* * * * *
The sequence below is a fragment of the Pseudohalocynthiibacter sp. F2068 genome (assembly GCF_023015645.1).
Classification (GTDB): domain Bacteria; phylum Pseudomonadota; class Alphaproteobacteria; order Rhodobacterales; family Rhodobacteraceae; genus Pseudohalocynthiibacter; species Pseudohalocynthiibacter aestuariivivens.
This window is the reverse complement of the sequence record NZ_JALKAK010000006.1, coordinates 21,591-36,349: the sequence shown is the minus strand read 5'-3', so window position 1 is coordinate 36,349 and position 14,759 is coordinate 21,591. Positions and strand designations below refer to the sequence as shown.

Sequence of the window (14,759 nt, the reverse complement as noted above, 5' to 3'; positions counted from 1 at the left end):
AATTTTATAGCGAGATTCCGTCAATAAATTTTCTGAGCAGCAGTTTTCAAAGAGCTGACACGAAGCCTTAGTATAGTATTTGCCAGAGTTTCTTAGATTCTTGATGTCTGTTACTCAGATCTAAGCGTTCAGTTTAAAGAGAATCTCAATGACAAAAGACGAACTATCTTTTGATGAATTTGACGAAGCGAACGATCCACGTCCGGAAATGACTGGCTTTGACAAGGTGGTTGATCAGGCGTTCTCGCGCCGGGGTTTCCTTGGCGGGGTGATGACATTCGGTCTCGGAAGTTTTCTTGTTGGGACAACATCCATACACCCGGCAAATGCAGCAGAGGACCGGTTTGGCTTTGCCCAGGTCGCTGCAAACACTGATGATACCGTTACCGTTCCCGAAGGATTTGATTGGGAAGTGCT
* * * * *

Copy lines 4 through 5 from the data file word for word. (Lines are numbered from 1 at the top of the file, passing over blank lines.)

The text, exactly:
Sequence of the window (14,759 nt, the reverse complement as noted above, 5' to 3'; positions counted from 1 at the left end):
AATTTTATAGCGAGATTCCGTCAATAAATTTTCTGAGCAGCAGTTTTCAAAGAGCTGACACGAAGCCTTAGTATAGTATTTGCCAGAGTTTCTTAGATTCTTGATGTCTGTTACTCAGATCTAAGCGTTCAGTTTAAAGAGAATCTCAATGACAAAAGACGAACTATCTTTTGATGAATTTGACGAAGCGAACGATCCACGTCCGGAAATGACTGGCTTTGACAAGGTGGTTGATCAGGCGTTCTCGCGCCGGGGTTTCCTTGGCGGGGTGATGACATTCGGTCTCGGAAGTTTTCTTGTTGGGACAACATCCATACACCCGGCAAATGCAGCAGAGGACCGGTTTGGCTTTGCCCAGGTCGCTGCAAACACTGATGATACCGTTACCGTTCCCGAAGGATTTGATTGGGAAGTGCT